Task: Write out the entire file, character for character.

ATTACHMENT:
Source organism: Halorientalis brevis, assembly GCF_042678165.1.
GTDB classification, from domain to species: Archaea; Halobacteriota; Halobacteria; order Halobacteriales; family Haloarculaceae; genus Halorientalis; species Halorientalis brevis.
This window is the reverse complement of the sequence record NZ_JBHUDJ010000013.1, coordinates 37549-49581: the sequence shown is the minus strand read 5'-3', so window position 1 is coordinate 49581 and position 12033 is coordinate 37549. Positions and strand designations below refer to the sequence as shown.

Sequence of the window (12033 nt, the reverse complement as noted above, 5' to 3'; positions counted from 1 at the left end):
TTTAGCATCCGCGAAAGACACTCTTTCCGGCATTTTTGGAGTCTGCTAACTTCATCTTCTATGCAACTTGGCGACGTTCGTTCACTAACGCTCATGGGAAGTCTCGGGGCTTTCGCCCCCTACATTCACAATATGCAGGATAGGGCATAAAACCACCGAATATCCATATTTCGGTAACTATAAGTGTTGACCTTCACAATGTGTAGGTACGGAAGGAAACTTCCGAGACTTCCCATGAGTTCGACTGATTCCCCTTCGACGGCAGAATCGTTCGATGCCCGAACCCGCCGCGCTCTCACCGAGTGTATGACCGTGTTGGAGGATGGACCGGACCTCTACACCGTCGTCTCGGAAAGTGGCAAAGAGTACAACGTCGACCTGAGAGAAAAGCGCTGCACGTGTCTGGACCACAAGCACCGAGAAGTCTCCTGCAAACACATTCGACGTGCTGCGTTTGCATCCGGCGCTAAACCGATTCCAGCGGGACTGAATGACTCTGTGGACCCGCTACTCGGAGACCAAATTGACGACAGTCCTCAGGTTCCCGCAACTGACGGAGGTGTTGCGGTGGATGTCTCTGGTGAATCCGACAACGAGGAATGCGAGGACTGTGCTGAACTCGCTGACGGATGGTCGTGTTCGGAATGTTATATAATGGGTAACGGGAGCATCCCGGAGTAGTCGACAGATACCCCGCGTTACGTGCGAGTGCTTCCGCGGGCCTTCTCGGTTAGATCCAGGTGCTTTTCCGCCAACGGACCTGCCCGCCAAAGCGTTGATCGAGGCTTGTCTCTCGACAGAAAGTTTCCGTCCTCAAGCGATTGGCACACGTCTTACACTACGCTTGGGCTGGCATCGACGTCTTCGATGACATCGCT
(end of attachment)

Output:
Source organism: Halorientalis brevis, assembly GCF_042678165.1.
GTDB classification, from domain to species: Archaea; Halobacteriota; Halobacteria; order Halobacteriales; family Haloarculaceae; genus Halorientalis; species Halorientalis brevis.
This window is the reverse complement of the sequence record NZ_JBHUDJ010000013.1, coordinates 37549-49581: the sequence shown is the minus strand read 5'-3', so window position 1 is coordinate 49581 and position 12033 is coordinate 37549. Positions and strand designations below refer to the sequence as shown.

Sequence of the window (12033 nt, the reverse complement as noted above, 5' to 3'; positions counted from 1 at the left end):
TTTAGCATCCGCGAAAGACACTCTTTCCGGCATTTTTGGAGTCTGCTAACTTCATCTTCTATGCAACTTGGCGACGTTCGTTCACTAACGCTCATGGGAAGTCTCGGGGCTTTCGCCCCCTACATTCACAATATGCAGGATAGGGCATAAAACCACCGAATATCCATATTTCGGTAACTATAAGTGTTGACCTTCACAATGTGTAGGTACGGAAGGAAACTTCCGAGACTTCCCATGAGTTCGACTGATTCCCCTTCGACGGCAGAATCGTTCGATGCCCGAACCCGCCGCGCTCTCACCGAGTGTATGACCGTGTTGGAGGATGGACCGGACCTCTACACCGTCGTCTCGGAAAGTGGCAAAGAGTACAACGTCGACCTGAGAGAAAAGCGCTGCACGTGTCTGGACCACAAGCACCGAGAAGTCTCCTGCAAACACATTCGACGTGCTGCGTTTGCATCCGGCGCTAAACCGATTCCAGCGGGACTGAATGACTCTGTGGACCCGCTACTCGGAGACCAAATTGACGACAGTCCTCAGGTTCCCGCAACTGACGGAGGTGTTGCGGTGGATGTCTCTGGTGAATCCGACAACGAGGAATGCGAGGACTGTGCTGAACTCGCTGACGGATGGTCGTGTTCGGAATGTTATATAATGGGTAACGGGAGCATCCCGGAGTAGTCGACAGATACCCCGCGTTACGTGCGAGTGCTTCCGCGGGCCTTCTCGGTTAGATCCAGGTGCTTTTCCGCCAACGGACCTGCCCGCCAAAGCGTTGATCGAGGCTTGTCTCTCGACAGAAAGTTTCCGTCCTCAAGCGATTGGCACACGTCTTACACTACGCTTGGGCTGGCATCGACGTCTTCGATGACATCGCT